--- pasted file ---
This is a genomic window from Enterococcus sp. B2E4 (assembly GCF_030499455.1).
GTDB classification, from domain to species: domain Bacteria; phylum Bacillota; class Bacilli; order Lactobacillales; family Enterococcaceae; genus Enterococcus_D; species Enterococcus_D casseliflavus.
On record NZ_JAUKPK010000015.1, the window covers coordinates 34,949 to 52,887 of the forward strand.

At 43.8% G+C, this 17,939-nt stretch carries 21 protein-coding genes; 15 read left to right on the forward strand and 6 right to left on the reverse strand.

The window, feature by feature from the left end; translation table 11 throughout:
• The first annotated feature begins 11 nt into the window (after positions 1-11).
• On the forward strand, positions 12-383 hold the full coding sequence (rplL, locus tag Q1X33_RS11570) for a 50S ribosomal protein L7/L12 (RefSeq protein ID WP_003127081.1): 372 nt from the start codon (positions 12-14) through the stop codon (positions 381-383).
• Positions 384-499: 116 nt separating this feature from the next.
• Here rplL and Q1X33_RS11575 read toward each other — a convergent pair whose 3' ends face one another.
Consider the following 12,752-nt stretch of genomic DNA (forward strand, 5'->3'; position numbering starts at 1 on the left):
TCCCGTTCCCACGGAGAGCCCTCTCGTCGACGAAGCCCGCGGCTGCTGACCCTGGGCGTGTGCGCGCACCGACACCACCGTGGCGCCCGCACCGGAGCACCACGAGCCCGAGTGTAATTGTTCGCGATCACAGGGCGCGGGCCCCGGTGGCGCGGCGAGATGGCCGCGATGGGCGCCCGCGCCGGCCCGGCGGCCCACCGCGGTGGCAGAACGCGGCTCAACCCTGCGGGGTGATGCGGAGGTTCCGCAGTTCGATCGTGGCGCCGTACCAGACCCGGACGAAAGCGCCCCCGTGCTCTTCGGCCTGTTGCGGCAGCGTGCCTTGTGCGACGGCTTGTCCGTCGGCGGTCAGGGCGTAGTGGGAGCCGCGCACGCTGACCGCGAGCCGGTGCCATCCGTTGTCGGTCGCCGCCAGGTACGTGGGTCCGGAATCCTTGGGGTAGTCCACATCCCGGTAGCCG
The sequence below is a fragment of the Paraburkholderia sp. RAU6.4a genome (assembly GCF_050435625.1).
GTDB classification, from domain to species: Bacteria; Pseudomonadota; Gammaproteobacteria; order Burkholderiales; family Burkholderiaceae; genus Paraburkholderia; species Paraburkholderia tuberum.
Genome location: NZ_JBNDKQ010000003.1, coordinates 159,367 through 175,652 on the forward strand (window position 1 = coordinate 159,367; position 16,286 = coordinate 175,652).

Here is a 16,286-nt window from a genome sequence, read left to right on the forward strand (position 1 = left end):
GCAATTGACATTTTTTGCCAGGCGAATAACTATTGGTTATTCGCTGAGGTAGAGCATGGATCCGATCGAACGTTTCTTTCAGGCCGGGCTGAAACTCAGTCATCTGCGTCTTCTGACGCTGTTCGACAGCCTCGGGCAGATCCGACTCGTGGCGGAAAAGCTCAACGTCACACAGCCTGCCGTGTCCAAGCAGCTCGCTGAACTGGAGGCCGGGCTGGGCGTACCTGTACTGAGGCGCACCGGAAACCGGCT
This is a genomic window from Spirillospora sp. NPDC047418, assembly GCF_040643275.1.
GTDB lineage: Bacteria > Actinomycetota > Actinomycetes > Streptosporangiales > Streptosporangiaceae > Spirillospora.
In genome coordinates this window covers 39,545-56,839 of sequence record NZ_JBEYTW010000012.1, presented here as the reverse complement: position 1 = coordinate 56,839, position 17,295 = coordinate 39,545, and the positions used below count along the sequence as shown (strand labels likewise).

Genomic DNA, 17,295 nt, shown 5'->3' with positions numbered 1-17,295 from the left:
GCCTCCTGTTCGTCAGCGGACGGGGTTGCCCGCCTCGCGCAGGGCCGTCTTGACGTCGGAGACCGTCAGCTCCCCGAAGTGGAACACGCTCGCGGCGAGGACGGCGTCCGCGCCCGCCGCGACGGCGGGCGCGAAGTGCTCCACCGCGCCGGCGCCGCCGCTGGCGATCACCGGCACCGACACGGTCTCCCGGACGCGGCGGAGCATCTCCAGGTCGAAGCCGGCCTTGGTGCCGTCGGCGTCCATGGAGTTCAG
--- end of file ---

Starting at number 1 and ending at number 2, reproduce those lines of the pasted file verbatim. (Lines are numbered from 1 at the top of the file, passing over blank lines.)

This is a genomic window from Enterococcus sp. B2E4 (assembly GCF_030499455.1).
GTDB classification, from domain to species: domain Bacteria; phylum Bacillota; class Bacilli; order Lactobacillales; family Enterococcaceae; genus Enterococcus_D; species Enterococcus_D casseliflavus.